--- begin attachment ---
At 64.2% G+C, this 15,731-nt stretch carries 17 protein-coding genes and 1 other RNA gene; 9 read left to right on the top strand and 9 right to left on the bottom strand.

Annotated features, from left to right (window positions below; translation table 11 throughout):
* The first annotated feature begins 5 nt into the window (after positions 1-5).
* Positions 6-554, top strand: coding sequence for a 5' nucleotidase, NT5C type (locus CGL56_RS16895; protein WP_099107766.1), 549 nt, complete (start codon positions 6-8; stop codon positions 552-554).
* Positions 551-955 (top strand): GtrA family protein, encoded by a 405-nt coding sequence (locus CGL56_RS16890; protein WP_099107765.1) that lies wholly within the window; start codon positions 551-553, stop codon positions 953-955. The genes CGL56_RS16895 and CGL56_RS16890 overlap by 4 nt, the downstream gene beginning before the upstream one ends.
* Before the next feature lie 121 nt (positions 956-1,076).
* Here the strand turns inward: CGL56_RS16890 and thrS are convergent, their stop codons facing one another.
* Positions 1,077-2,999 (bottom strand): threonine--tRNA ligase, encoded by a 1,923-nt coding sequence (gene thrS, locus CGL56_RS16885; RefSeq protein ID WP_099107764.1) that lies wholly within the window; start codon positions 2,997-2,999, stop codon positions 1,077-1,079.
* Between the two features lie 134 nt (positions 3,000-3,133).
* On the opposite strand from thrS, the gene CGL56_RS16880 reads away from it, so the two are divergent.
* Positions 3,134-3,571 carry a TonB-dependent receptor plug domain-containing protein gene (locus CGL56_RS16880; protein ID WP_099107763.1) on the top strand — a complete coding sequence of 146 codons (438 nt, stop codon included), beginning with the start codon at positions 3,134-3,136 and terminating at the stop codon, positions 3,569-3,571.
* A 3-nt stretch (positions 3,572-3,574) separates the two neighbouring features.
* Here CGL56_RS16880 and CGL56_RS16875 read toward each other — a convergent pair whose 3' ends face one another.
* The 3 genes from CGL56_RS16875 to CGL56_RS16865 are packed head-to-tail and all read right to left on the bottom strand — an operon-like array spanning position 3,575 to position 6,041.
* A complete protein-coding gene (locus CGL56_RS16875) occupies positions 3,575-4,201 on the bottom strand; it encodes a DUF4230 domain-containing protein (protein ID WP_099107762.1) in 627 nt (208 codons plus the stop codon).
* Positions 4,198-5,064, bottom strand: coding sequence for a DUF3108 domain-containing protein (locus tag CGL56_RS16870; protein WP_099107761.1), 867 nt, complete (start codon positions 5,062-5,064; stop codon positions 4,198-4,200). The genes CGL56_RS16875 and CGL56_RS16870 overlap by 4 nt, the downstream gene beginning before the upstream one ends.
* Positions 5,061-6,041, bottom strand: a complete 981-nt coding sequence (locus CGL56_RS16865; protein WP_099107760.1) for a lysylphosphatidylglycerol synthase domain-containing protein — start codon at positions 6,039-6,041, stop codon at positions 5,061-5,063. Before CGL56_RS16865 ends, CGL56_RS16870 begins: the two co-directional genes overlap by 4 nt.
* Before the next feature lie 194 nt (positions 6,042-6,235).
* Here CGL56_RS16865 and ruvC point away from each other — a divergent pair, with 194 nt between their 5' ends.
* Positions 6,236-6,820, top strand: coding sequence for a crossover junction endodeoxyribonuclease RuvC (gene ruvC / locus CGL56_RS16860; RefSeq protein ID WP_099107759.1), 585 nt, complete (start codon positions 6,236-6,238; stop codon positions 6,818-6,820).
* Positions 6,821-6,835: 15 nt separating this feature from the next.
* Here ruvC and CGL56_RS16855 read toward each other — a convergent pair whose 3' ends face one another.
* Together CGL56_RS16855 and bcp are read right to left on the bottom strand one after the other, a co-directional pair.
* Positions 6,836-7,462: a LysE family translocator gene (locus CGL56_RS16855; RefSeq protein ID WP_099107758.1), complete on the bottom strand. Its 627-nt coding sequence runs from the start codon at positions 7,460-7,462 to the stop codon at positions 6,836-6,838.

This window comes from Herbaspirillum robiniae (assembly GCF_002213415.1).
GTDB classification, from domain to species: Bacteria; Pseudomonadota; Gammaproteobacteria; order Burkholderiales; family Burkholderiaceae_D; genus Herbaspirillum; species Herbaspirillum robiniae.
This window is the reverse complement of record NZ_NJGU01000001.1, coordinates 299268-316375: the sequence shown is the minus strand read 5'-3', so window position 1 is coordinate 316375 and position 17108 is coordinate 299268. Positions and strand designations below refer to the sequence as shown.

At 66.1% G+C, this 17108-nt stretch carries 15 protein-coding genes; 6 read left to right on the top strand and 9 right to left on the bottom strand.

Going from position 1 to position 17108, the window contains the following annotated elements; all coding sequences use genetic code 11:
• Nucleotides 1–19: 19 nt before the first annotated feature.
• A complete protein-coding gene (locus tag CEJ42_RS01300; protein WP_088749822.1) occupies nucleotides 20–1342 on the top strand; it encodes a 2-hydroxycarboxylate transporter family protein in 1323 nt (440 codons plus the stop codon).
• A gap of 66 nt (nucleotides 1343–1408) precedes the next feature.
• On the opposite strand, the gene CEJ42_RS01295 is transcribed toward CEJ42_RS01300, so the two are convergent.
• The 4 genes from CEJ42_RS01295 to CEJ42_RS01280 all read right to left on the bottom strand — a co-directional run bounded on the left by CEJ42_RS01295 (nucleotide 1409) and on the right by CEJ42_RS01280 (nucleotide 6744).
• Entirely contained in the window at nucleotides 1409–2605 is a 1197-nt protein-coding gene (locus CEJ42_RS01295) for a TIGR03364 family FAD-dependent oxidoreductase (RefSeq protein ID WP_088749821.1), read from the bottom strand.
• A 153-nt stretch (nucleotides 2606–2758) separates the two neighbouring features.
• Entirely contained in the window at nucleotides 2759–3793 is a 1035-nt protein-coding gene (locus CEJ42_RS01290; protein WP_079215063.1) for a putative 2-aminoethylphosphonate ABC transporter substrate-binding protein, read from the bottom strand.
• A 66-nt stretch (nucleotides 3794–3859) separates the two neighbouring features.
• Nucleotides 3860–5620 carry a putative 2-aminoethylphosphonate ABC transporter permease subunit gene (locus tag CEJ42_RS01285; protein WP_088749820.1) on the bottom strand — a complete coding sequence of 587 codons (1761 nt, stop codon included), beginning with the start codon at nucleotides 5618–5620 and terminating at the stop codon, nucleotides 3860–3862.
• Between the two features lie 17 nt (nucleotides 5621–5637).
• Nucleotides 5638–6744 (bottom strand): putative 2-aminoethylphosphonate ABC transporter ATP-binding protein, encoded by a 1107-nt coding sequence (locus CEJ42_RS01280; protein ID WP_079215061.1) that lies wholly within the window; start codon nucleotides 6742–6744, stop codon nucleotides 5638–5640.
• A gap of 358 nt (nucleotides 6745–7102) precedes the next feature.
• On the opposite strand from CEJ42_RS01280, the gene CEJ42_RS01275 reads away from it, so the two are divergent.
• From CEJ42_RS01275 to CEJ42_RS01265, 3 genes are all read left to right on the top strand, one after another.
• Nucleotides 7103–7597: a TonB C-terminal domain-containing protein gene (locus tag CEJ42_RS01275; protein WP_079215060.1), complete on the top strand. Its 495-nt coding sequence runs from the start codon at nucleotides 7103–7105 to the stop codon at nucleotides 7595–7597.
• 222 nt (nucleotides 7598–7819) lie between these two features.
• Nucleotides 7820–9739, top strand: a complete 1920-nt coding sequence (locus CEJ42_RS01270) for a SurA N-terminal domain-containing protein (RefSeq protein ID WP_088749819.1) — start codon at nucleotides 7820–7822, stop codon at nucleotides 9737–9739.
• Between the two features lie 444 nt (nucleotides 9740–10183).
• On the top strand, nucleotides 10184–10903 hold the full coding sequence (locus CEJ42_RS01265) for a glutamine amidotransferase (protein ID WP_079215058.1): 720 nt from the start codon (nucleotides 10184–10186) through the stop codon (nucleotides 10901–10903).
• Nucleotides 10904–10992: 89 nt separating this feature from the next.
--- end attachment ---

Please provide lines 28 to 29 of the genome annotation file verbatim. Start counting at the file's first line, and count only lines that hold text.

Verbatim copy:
At 66.1% G+C, this 17108-nt stretch carries 15 protein-coding genes; 6 read left to right on the top strand and 9 right to left on the bottom strand.

Going from position 1 to position 17108, the window contains the following annotated elements; all coding sequences use genetic code 11: